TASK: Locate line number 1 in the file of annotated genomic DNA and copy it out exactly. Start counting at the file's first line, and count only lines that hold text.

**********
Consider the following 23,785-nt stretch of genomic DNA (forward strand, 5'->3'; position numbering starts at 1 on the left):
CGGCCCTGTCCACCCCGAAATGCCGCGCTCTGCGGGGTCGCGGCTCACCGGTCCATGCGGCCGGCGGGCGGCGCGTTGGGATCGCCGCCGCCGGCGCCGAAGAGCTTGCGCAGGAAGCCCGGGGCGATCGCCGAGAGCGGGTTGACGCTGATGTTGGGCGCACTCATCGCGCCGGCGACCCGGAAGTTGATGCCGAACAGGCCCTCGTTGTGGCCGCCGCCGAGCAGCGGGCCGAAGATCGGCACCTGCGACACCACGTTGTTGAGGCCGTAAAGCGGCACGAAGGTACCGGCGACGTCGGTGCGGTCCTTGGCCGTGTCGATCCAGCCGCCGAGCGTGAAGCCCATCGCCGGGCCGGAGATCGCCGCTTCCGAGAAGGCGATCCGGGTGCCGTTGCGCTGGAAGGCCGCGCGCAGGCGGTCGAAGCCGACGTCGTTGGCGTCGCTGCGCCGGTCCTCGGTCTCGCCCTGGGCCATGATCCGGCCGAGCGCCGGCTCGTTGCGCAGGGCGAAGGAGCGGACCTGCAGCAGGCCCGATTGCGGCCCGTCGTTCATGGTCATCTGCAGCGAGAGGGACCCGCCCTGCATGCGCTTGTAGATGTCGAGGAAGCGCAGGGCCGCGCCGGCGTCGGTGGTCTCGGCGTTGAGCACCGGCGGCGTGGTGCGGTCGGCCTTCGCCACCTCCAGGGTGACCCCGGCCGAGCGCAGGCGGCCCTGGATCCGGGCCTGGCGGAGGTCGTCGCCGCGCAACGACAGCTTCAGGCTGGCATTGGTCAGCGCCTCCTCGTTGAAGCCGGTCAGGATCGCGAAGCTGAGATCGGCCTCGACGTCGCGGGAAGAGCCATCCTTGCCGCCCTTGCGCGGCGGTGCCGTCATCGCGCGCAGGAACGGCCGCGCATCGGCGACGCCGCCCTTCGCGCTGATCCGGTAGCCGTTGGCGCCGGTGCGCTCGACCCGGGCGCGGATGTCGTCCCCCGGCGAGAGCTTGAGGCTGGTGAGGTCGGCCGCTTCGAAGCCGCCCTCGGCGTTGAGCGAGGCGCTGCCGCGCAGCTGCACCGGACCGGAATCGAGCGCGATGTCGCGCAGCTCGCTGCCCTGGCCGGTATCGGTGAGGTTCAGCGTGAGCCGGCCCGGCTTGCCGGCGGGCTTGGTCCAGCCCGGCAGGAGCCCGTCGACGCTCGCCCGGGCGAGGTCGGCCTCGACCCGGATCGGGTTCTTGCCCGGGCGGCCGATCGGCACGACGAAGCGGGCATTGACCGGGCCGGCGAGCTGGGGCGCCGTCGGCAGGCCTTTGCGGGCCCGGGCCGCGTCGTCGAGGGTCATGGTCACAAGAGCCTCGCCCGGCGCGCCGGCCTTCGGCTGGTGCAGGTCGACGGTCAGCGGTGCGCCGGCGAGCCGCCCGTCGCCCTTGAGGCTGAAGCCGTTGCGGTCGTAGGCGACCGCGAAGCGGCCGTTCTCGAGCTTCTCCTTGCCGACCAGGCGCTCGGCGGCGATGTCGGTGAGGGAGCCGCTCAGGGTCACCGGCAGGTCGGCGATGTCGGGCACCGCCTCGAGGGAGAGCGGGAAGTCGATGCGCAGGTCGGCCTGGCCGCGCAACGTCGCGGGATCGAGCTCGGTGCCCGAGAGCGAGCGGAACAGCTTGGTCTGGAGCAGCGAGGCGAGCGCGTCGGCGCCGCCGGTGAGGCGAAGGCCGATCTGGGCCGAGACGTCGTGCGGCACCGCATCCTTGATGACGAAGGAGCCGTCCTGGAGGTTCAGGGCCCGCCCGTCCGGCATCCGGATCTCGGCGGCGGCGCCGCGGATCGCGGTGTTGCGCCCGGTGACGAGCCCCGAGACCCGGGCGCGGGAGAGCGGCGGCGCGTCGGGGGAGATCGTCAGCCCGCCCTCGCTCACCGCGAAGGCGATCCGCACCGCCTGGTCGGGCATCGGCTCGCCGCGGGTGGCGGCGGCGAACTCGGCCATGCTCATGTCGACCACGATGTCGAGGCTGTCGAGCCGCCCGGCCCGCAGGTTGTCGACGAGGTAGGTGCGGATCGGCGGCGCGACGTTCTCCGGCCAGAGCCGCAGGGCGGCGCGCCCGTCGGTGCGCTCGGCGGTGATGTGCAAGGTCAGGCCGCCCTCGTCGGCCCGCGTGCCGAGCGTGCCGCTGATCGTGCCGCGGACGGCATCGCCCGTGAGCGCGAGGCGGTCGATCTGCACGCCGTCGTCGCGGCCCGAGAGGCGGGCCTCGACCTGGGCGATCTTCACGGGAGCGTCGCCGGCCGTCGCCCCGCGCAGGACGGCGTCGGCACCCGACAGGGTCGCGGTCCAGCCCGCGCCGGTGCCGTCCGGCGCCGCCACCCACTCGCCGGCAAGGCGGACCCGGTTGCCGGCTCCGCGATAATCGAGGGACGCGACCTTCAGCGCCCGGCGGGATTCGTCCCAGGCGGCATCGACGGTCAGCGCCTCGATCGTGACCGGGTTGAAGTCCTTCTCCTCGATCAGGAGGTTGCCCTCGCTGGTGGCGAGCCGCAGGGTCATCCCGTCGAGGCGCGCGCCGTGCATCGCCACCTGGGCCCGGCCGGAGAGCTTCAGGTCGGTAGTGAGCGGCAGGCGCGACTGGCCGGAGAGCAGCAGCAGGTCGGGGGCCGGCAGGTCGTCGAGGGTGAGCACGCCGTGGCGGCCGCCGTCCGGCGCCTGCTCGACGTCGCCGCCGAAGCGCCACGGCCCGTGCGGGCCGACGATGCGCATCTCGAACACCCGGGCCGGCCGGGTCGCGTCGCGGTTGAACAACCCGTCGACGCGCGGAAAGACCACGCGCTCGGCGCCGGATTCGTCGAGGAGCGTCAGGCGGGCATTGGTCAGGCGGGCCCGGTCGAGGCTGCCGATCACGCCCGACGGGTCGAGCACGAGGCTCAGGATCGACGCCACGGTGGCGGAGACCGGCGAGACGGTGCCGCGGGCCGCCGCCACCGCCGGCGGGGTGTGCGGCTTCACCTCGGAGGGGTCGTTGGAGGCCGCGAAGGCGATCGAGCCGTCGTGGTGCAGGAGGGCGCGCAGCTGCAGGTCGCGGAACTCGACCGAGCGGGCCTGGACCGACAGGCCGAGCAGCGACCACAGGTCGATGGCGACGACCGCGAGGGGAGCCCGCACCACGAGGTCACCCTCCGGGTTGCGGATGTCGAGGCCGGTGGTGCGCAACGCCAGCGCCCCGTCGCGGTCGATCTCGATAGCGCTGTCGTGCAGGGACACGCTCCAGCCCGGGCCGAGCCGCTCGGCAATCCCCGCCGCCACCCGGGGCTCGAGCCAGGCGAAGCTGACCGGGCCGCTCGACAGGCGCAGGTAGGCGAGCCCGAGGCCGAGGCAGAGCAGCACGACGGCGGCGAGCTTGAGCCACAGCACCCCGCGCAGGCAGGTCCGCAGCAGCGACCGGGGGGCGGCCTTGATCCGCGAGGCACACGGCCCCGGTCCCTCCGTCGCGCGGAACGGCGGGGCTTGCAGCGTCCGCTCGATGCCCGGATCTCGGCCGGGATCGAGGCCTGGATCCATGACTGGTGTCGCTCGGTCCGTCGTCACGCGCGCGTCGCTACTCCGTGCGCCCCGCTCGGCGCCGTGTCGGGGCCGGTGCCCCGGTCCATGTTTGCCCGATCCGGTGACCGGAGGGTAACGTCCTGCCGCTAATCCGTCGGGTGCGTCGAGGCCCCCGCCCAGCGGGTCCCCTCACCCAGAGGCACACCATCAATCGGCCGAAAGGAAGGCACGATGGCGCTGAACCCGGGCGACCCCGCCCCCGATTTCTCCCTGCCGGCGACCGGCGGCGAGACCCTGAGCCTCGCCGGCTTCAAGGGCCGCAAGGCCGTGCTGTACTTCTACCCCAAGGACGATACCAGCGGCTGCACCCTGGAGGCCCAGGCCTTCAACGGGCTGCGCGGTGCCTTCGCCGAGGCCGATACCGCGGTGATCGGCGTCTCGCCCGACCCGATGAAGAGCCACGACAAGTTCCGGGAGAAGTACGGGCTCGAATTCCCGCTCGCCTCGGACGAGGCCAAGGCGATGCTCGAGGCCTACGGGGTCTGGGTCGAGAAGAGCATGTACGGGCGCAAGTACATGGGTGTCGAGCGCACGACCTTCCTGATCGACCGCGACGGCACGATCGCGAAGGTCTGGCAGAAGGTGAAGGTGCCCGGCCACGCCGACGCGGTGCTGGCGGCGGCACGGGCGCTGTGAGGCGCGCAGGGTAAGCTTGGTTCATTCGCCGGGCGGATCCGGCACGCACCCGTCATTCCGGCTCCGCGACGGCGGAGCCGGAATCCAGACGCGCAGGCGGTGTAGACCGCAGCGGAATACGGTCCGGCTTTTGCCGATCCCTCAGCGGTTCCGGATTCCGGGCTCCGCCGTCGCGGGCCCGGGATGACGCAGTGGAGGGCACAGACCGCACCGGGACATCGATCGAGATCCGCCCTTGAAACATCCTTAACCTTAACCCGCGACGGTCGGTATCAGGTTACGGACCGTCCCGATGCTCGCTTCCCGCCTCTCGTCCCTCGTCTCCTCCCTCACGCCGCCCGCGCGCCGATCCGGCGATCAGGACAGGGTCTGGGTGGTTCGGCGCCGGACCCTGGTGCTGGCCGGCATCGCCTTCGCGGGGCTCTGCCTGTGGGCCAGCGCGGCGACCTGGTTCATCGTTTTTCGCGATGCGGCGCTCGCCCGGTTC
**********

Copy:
Consider the following 23,785-nt stretch of genomic DNA (forward strand, 5'->3'; position numbering starts at 1 on the left):